Paul Mackerras was the leader of a kernel summit session dedicated to
development tools. In the end, though, only one tool was discussed: the
system used by the
PowerPC development community. Patchwork is a patch management system; its
job is to ensure that posted patches are properly tracked, reviewed, and
The Patchwork system can be configured to watch a mailing list; whenever a
message containing a patch is posted, it is added to the database. Any
followup discussion is also captured and stored with the patch.
Maintainers can go into the system, review patches, delegate them to other
maintainers, and mark them for their final destination. Patches which are
set to be merged into a subsystem tree can be grouped into bundles; the
maintainer can then extract them as a mailbox file suitable for feeding to
the git-am tool.
A nice feature of Patchwork is that it can recognize messages containing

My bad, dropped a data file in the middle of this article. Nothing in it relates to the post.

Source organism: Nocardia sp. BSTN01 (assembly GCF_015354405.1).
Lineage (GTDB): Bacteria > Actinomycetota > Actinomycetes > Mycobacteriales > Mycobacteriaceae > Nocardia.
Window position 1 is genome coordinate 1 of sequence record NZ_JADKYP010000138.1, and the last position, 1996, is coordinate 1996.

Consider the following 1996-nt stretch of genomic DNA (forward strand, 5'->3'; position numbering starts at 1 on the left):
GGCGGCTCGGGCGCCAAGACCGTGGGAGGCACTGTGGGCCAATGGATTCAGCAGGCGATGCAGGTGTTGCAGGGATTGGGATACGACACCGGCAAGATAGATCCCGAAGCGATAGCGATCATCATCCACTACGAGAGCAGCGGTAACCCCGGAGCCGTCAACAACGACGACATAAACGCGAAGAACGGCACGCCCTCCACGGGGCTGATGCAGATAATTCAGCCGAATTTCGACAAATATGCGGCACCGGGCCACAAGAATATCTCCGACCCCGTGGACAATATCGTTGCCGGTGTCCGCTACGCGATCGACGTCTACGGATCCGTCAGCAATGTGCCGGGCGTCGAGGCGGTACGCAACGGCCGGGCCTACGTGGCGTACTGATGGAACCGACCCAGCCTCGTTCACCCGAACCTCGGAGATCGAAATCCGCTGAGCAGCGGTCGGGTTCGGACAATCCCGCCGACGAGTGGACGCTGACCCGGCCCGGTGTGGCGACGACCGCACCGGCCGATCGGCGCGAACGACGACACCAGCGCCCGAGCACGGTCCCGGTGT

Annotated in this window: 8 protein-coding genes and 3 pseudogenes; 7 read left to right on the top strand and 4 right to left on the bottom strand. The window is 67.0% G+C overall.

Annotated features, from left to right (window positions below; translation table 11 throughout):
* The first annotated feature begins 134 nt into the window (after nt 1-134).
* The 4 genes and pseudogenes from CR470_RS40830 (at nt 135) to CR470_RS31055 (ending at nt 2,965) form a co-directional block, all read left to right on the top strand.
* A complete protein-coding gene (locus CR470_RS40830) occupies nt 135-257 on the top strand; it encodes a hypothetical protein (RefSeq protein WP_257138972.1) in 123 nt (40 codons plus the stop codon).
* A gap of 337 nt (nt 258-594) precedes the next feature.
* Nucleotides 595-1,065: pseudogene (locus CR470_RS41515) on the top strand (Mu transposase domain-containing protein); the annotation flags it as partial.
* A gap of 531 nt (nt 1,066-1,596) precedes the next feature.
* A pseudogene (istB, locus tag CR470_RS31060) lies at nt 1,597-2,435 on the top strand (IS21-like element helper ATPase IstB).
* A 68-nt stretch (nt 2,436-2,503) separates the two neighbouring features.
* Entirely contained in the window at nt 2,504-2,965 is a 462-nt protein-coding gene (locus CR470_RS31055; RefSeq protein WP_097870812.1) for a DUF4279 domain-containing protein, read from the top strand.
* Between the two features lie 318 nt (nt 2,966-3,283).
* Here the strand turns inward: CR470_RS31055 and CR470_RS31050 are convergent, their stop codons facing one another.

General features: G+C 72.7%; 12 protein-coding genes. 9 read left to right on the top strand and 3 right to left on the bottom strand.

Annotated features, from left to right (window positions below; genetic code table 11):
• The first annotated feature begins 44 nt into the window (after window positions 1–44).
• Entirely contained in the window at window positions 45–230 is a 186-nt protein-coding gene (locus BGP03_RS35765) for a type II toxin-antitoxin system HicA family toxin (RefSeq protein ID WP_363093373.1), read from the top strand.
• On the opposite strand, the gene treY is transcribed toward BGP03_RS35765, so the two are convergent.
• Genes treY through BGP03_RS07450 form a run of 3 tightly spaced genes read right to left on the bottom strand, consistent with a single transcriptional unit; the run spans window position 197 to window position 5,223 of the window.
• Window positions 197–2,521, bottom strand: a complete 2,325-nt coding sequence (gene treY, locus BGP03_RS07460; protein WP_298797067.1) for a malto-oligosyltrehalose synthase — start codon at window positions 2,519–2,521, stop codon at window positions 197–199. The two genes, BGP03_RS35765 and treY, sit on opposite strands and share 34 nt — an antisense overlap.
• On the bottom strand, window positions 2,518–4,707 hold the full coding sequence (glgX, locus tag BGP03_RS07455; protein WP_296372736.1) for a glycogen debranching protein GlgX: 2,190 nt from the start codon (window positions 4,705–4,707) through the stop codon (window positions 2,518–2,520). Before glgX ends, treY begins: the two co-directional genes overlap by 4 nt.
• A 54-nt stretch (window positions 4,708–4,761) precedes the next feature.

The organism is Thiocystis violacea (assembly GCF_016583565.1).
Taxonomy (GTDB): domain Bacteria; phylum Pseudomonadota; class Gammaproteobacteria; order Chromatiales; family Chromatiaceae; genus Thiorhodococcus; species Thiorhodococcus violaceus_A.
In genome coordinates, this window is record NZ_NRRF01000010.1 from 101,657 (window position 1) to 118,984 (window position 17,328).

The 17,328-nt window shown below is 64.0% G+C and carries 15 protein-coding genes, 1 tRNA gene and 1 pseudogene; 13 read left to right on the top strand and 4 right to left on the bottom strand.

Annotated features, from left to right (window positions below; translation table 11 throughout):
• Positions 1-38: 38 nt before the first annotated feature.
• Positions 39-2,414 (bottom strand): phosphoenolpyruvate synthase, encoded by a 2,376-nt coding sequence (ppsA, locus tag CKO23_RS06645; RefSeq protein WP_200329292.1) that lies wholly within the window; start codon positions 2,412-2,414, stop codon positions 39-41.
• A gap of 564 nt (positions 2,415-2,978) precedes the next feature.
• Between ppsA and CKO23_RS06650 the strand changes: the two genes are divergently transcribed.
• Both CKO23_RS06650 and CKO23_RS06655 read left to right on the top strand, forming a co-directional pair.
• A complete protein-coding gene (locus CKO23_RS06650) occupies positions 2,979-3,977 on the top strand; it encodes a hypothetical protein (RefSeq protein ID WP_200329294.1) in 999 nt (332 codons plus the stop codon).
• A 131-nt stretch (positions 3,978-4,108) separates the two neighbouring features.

Acked-by lines and automatically note the acks in the original
Patchwork was generally recognized as a useful tool; the developers began
discussing whether it should be used for the kernel as a whole. It was
noted that all maintainers need to commit to using it, or it will quickly
clog up with patches that nobody is paying attention to. Nobody has any
illusions that all kernel developers can be convinced to start working with
this new tool; Andrew Morton stated that he was probably too stuck in his
way to make use of it. Some alternatives - such as having patches
automatically age out of the system - were discussed. But it was generally
agreed that trying to deal with the full linux-kernel mailing list would
probably be too big of a step at this time.
So a more likely outcome is that one or more subsystems will start
experimenting with Patchwork, perhaps running it on one of the kernel.org
systems. The SCSI or ext4 subsystems may be the early adopters here. If
that trial works out, expanding the use of Patchwork may be considered.
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